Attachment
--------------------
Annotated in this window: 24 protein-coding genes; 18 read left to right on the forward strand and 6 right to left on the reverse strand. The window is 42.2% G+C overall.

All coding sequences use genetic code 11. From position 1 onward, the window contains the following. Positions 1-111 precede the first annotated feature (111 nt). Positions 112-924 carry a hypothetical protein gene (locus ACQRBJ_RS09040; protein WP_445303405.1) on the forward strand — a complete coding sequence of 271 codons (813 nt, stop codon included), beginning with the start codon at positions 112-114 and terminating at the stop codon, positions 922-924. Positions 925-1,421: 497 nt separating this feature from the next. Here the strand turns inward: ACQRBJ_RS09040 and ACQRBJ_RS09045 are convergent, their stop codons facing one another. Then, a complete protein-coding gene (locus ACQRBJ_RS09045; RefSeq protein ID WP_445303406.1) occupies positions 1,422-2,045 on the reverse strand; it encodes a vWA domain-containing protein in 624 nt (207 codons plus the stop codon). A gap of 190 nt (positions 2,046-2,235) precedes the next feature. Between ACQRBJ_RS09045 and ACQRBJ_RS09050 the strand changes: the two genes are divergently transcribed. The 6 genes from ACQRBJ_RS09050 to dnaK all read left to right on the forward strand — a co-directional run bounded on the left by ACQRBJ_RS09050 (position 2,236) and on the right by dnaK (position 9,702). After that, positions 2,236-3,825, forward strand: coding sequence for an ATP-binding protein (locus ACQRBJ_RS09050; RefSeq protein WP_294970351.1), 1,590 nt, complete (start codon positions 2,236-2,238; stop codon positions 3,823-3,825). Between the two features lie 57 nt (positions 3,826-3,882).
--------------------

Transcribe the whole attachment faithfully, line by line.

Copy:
Annotated in this window: 24 protein-coding genes; 18 read left to right on the forward strand and 6 right to left on the reverse strand. The window is 42.2% G+C overall.

All coding sequences use genetic code 11. From position 1 onward, the window contains the following. Positions 1-111 precede the first annotated feature (111 nt). Positions 112-924 carry a hypothetical protein gene (locus ACQRBJ_RS09040; protein WP_445303405.1) on the forward strand — a complete coding sequence of 271 codons (813 nt, stop codon included), beginning with the start codon at positions 112-114 and terminating at the stop codon, positions 922-924. Positions 925-1,421: 497 nt separating this feature from the next. Here the strand turns inward: ACQRBJ_RS09040 and ACQRBJ_RS09045 are convergent, their stop codons facing one another. Then, a complete protein-coding gene (locus ACQRBJ_RS09045; RefSeq protein ID WP_445303406.1) occupies positions 1,422-2,045 on the reverse strand; it encodes a vWA domain-containing protein in 624 nt (207 codons plus the stop codon). A gap of 190 nt (positions 2,046-2,235) precedes the next feature. Between ACQRBJ_RS09045 and ACQRBJ_RS09050 the strand changes: the two genes are divergently transcribed. The 6 genes from ACQRBJ_RS09050 to dnaK all read left to right on the forward strand — a co-directional run bounded on the left by ACQRBJ_RS09050 (position 2,236) and on the right by dnaK (position 9,702). After that, positions 2,236-3,825, forward strand: coding sequence for an ATP-binding protein (locus ACQRBJ_RS09050; RefSeq protein WP_294970351.1), 1,590 nt, complete (start codon positions 2,236-2,238; stop codon positions 3,823-3,825). Between the two features lie 57 nt (positions 3,826-3,882).